Once upon a time, when I got started with contemporary tango, one of the first beats I heard were by the Walton/van Duinen Trio.
Chance are good you have never danced to their music - if you live outside of the Netherlands.
Their location has nothing to do with it, I think. There are plenty of European bands that most prolific milongueros know.
There are two reasons these guys operate in a special niche.
One, it's a trio: a bandoneon, guitar, and double bass. I have danced to duos (e.g., guitar+singer), and one can imagine dancing just to a single musician doing his best, e.g., a pianist (I have actually danced to that). Still, not a typical proposition in a milonga setting.
Two, they make original tangos. Yes, you heard that right: they produce new music for dancing, forgoing covers.
That a niche proposition since it's like climbing a mountain without any tools for support. Milongueros are a conservative bunch, even those who do "nuevo". They like to hear the same beats again and again, for it's comforting to know what your next step should be.
In my world, making new tango music for dancing deserves praise the most. Then again, my world is rather specific and niche, too.
With that said, let's see what they cooked for us in their latest album, More Tango.
This is more of an EP, not a full album, as it contains just six songs: four tangos, a vals and a milonga.
Flor de Tango is swift, often modulating, and very driven. The bandoneón is more often in charge than the guitar but both instruments contribute in carrying the melody forward. When one is leading, the other supplies the rhythmical support as does the double bass.
By the way, and this has just occurred to me, why the "double" in double bass? Is there a single bass out there, and if so, how does it look and sound?
Uh, never mind.
Dos Fasos is a new recording that the trio recorded earlier. Slower at about 55 BPM, it still leads the couple with predictable, steady beats. I found the melody catchy and interesting enough to follow.
Here's the thing, though, and that's true for any new music: you have to listen to it a few times for it to develop an emotional response in you.
This has to have been true for you early in your tango career when all tango music was new to you.
You, just as me, have most likely been occupied by other considerations, such as taking that step forward with your partner, to pay much attention to the music, that's for sure.
Still, I wonder if you can re-create that feeling the music has created inside of you the first time you heard it? It may very well be that it took many repeat occasions before you fell in love with any particular track?
Speculating I am, of course. Let me know what your experience has been!
Moving on, we have the vals El Nenúfar. While the tempo is at the ideal mark (around 67 BPM), I am afraid this is where I would have the most trouble if I were to find a spot for it in my set.
Much of it has to do with the instrumentation: 3 instruments can do all they can, and it still won't fill the room.
In this case, the arrangement is dreamy and hesitant, and there is not enough drive, which the musicians can achieve with sharp, distinct accents. It is regular but not energetic enough as the vals genre demands.
I quite enjoyed listening to it! Would I love to dance to it? Yes, and it would have to be a special occasion. As a vals it's not universally applicable, one would have to wait for the perfect moment.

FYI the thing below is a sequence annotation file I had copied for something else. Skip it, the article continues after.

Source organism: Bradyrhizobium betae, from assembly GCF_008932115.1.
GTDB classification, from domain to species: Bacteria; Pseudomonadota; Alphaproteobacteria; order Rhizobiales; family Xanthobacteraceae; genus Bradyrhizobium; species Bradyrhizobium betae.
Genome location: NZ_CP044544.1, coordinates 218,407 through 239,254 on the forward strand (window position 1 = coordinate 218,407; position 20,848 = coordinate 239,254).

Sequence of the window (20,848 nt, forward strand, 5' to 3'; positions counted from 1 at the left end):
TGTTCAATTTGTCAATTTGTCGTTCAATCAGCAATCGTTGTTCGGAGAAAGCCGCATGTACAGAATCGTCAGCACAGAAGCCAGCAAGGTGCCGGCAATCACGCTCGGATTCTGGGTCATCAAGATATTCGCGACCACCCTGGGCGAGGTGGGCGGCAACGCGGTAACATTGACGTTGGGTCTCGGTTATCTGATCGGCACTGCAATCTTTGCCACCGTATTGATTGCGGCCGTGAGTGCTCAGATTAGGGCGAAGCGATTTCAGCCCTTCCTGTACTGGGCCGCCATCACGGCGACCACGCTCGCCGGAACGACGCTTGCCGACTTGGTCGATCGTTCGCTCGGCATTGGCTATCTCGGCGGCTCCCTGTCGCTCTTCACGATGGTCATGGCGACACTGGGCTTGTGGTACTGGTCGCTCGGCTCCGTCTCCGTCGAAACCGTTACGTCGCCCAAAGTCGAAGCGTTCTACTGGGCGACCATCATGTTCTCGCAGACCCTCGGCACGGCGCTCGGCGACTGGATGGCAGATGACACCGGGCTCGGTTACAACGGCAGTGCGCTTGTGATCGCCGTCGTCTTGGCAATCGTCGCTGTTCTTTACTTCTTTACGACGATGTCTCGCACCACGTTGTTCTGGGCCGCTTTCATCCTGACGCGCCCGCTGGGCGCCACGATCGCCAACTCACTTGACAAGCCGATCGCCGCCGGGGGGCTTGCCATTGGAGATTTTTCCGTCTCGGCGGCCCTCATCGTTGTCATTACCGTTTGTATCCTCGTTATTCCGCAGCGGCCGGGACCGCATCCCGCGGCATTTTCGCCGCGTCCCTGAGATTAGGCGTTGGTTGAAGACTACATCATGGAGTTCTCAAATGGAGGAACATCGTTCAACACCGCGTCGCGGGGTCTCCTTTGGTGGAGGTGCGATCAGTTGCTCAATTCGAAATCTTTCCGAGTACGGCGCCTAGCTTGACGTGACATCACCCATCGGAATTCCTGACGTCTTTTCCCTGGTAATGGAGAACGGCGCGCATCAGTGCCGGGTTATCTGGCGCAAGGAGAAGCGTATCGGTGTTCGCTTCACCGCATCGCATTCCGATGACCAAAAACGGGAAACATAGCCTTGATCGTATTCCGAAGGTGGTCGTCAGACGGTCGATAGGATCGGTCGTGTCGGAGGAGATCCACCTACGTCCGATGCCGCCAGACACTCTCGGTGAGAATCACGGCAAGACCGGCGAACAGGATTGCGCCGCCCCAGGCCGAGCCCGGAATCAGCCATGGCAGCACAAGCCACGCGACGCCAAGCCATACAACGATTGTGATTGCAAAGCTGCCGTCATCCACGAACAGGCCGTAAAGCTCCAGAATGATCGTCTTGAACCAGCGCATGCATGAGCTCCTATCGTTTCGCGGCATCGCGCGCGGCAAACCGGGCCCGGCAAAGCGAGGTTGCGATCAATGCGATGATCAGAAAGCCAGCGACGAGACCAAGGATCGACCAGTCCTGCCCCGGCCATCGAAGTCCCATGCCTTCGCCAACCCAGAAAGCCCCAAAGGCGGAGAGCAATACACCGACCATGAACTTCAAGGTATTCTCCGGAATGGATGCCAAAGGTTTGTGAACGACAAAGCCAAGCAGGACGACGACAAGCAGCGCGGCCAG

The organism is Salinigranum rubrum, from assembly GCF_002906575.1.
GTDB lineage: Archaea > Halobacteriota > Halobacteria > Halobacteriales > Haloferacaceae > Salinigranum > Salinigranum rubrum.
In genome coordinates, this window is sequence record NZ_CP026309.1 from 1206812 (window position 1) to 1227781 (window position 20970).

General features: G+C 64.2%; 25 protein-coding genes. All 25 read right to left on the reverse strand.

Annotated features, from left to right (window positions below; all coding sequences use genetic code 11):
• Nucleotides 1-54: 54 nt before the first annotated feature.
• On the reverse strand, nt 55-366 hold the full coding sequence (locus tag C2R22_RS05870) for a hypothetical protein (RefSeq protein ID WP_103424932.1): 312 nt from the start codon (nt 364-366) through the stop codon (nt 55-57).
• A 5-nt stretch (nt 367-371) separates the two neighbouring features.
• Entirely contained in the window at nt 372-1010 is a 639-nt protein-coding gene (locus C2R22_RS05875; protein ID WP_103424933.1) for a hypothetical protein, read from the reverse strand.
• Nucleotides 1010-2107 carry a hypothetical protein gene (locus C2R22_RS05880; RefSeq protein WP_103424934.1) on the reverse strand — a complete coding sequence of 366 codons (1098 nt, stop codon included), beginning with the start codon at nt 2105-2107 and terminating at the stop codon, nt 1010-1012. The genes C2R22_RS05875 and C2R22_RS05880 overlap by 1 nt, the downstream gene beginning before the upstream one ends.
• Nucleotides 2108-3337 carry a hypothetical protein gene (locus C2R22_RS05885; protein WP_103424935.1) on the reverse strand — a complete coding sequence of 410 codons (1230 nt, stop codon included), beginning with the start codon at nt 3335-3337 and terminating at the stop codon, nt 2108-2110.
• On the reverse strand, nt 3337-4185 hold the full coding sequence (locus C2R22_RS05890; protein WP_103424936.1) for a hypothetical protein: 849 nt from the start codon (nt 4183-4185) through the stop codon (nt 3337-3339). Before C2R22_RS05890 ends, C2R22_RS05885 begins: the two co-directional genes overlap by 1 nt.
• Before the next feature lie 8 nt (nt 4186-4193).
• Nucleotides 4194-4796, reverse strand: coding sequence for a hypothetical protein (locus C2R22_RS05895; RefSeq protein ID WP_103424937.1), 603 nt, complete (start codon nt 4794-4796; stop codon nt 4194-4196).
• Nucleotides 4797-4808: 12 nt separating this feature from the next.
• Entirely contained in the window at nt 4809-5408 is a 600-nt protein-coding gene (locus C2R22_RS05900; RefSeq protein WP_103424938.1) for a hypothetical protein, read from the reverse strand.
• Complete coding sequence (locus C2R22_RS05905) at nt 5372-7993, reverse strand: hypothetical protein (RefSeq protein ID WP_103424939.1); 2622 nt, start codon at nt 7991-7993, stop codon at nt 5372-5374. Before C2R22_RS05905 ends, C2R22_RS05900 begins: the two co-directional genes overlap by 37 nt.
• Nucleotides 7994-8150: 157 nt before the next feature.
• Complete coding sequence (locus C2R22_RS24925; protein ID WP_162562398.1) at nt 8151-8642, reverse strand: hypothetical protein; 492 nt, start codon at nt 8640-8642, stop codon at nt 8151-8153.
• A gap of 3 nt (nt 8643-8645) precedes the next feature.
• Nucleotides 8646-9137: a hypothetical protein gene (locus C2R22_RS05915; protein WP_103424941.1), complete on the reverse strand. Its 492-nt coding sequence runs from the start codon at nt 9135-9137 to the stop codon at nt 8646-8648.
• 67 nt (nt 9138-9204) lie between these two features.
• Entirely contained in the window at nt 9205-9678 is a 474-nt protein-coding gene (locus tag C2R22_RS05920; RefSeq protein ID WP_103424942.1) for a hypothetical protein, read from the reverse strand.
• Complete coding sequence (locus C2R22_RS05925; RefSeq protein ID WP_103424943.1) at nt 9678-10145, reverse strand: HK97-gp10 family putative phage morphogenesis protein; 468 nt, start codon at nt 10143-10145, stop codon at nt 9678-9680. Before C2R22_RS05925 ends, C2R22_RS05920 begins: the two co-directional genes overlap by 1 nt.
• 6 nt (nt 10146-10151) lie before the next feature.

Los Sábados is close in spirit to the opening track, Flor de Tango, and would be a great companion to it in fast tanda.
In my ears, it's even catchier, and so maybe, maybe it would lead the tanda. In this instance, I even forgot how small the ensemble is.
Would it be even more usable when played by a larger band? I'd imagine. Still, I could find a slot for a more chamber-music tanda with this track in it.
I think that La Rosa de Ana can be classified as "nuevo", and that's because it is very, very slow, flowing at around 40 BPM. That works great at a relaxed nuevo milonga. For a more traditional concept, not so much.
Myself, I rarely play chill-out music for dancing as I personally find it difficult to dance unless we are past the Cumparsita and I want to hug for a few more minutes before going home.
Those who've been reading this blog for some time know that I am particular about my milongas. How, then, does Al Cuartito fare in my view?
Pretty well, actually. The theme is catchy and the tempo is at the higher end, about 112 BPM. And here again, the only issue is the size of the band. The same song performed by a bigger orchestra would bring this to the next level!
There was an orquesta - Mala Pinta - that was a bigger version of the trio and recorded a single album, Sencillo, in 2015. Unfortunately, it was the only album, and the web domain of the band is now occupied by an unrelated enterprise.
So here we go, with the trio again, with inspiring new music that has created its own and rather small niche.
If it appears that I am unnecessarily critical, that's because I want new tango music for dancing to flourish - on the dance floor.
That comes with many pre-requisites, and one of them is the aggregate sound volume, or soundscape, rather, that the band can produce. Smaller bands have to overcome extra challenges to make it to live sets.
It's with these lenses that I have looked upon this album.
On its own, it's a small miracle. There are not that many people alive today who compose and perform original tango music. And for that, I am grateful.